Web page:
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Approach to Trauma in Urology

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Review of trauma in urology

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Approach to Trauma in Urology

  1. 1. Renal Trauma ALMUMTIN, AHMED
  2. 2. Introduction Classification of renal injury. Mechanisms of injury. Evaluation. Treatment. Complications.
  3. 3. 1-5% of trauma patients. 4.9 injuries/100,000. Kidney is the most commonly injured. 82-95% is by blunt trauma. Most commonly encountered youth, and male gender. 75% in those < 44 years.
  4. 4. Most pediatric renal injuries result from sporting activities. Higher grade injuries occur in the setting of MVA , or falls. Some congenital renal anomalies predispose the pediatric kidney to injury.
  5. 5. The American Association for the Surgery of Trauma scale for renal injury. (AAST).
  6. 6. Blunt Trauma. 50% have associated other injuries MVA 70%, falls 22%, Pedestrian 5% Frontal impact > kidney collides with abdominal wall or ribs > acceleration towards the opposite end (secondary collide) Lateral impact > direct compression of the kidney mostly between fracture ribs and lumbar vertebrae
  7. 7. Uretropelvic junction / renal pedicle usually result from deceleration. Generally, present with hematuria. 25-50% of UPJ and renal pedicle > no hematuria. Moderate > stretching of vessels > may result in arterial +/- venous thrombosis Sever force may cause avulsion of the pedicle.
  8. 8. Penetrating trauma: Represent 16% of renal injuries. Firearms 58%, Stab wounds 42% Patients with penetrating trauma, are more likely to have renal injuries. Careful assessment of penetrating injury in term of speed, energy kinetics, and location.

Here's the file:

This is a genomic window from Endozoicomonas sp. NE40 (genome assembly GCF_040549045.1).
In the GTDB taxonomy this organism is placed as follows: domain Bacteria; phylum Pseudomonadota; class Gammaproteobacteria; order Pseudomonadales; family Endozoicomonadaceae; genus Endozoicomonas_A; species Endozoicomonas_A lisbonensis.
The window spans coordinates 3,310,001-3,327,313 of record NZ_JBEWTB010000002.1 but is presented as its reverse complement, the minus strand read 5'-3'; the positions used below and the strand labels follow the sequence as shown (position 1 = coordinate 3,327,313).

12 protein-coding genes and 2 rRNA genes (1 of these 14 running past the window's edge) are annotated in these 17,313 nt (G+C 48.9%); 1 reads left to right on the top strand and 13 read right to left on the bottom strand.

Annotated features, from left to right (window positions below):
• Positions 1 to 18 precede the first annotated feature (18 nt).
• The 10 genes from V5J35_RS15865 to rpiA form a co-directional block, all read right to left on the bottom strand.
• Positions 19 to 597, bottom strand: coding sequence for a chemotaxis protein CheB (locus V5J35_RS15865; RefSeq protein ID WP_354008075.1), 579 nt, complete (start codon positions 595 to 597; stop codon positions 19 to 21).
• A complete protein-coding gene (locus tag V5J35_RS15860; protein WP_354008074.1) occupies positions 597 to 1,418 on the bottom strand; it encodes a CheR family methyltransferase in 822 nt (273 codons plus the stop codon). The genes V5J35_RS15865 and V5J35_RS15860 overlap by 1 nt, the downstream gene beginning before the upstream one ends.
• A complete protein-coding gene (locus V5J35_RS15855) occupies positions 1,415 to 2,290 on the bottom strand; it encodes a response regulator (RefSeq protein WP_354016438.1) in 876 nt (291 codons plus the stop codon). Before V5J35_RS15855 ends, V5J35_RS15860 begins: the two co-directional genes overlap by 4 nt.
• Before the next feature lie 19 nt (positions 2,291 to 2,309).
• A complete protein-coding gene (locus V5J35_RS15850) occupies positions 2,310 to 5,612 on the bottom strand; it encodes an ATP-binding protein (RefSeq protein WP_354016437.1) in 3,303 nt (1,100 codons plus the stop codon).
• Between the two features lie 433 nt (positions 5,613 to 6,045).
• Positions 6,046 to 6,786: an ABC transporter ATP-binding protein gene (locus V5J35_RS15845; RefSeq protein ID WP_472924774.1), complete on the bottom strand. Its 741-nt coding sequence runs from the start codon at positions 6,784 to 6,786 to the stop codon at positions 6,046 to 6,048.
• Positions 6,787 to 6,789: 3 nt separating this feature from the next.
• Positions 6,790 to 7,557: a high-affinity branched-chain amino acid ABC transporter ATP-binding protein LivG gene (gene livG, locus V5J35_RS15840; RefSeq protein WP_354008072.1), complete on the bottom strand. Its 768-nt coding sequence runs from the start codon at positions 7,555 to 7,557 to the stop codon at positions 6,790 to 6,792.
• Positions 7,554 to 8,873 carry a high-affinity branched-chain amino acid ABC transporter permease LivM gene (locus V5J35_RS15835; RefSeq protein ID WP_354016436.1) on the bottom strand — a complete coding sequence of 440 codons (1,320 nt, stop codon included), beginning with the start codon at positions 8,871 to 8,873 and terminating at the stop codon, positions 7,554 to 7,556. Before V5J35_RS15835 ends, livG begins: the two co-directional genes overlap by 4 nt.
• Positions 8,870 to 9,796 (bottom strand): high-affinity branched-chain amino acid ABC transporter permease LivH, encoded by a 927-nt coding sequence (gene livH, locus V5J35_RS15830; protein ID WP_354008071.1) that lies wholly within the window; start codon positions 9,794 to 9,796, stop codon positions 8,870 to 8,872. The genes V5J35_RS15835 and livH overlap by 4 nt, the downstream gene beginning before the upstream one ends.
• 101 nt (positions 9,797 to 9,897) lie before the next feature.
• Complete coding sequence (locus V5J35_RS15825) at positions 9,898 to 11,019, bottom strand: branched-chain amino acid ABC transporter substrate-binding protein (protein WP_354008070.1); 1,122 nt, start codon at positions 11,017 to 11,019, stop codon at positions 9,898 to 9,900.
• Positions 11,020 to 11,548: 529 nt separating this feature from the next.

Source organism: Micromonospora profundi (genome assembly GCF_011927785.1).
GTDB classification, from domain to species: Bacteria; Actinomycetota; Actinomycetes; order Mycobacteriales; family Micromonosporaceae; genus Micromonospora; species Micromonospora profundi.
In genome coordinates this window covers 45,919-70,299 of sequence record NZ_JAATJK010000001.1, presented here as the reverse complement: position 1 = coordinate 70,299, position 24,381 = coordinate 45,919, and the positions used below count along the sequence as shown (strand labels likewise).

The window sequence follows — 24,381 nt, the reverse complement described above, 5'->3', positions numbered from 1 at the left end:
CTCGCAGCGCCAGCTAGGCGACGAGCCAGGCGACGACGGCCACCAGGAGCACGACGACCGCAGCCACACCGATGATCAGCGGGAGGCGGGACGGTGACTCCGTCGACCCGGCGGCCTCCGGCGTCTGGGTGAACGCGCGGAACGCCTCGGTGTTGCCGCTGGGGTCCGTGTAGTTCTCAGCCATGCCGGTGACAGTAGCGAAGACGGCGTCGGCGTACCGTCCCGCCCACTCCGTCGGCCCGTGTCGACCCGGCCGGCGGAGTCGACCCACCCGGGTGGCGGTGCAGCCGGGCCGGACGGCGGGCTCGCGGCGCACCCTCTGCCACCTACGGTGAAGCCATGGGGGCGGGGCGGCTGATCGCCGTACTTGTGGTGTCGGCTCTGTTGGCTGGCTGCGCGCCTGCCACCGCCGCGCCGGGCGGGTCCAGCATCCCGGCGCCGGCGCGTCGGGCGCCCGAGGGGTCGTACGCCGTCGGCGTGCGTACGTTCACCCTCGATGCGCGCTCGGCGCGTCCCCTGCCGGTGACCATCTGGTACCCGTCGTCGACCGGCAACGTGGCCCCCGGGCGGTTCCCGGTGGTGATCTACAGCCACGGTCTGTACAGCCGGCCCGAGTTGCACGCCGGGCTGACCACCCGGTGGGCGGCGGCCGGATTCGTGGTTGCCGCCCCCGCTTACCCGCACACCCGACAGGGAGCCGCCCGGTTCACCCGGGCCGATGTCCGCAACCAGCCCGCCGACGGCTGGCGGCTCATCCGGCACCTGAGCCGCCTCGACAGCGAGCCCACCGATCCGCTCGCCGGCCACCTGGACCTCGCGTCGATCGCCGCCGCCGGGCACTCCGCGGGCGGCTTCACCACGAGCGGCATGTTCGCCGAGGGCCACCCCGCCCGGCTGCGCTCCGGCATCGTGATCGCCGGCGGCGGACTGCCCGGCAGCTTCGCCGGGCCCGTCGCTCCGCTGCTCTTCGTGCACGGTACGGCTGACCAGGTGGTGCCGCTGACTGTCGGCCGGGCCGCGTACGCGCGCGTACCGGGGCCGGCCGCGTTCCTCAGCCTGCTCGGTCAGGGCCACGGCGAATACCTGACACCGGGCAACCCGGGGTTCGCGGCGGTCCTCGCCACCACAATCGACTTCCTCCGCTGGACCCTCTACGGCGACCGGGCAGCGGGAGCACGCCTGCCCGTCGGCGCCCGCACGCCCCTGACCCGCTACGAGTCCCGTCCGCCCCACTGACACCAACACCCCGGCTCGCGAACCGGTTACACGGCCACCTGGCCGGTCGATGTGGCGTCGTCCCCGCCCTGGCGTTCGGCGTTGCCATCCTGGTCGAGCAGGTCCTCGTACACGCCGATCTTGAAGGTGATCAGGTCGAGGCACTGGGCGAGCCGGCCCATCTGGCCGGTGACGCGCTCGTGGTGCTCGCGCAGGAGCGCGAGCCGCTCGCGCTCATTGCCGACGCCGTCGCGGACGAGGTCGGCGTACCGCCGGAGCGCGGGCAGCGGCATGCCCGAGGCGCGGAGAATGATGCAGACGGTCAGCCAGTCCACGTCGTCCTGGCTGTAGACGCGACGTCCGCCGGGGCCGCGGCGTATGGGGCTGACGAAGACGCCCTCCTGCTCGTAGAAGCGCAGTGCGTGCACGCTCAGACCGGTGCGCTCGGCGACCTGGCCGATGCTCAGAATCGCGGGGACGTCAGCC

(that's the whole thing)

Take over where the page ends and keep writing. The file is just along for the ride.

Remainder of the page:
9. 9. Penetrating injuries anterior to anterior axillary line > more likely to result in higher grade injuries. Flank wounds posterior to the anterior axillary line, result in lower grade, more peripheral parenchymal injuries.
  10. 10. Initial evaluation: ATLS protocol. ( ABCDE ) Look for the urethra, perineum, flank for ecchymosis or visible bleeding. Look for seat belt sign > it indicates significant trauma. Send urine for analysis (microscopic hematuria)
  11. 11. Indications for imaging: Depend on the severity and mechanism, presence of hematuria (micro/gross), presence of shock (SBP < 90 mmHg). Combination of blunt trauma + Micro or gross hematuria + shock > imaging. Blunt trauma + microscpic hematuria + stable > can be observed UNLESS major acceleration/deceleration injury (fall from hight) or High speed MVA.
  12. 12. Blunt trauma + Gross hematuria even if stable > imaging. All penetrating injuries should be evaluated radiographically.
  13. 13. CT contrast, with 10-minute delayed scan is the GOLD STANDARD. If no perinephric, periuretric, or pelvic fluid collection, no need for delayed CT.
  14. 14. Repeat imaging 48-72 hours for conservatively managed patients is not required for grade 1,2 and 3 without hemodynamic instability. Repeating images in grade 4,5 without clinical indication (e.g. sepsis, unstable BP, increasing hematuria or oliguria ) rarely change the management.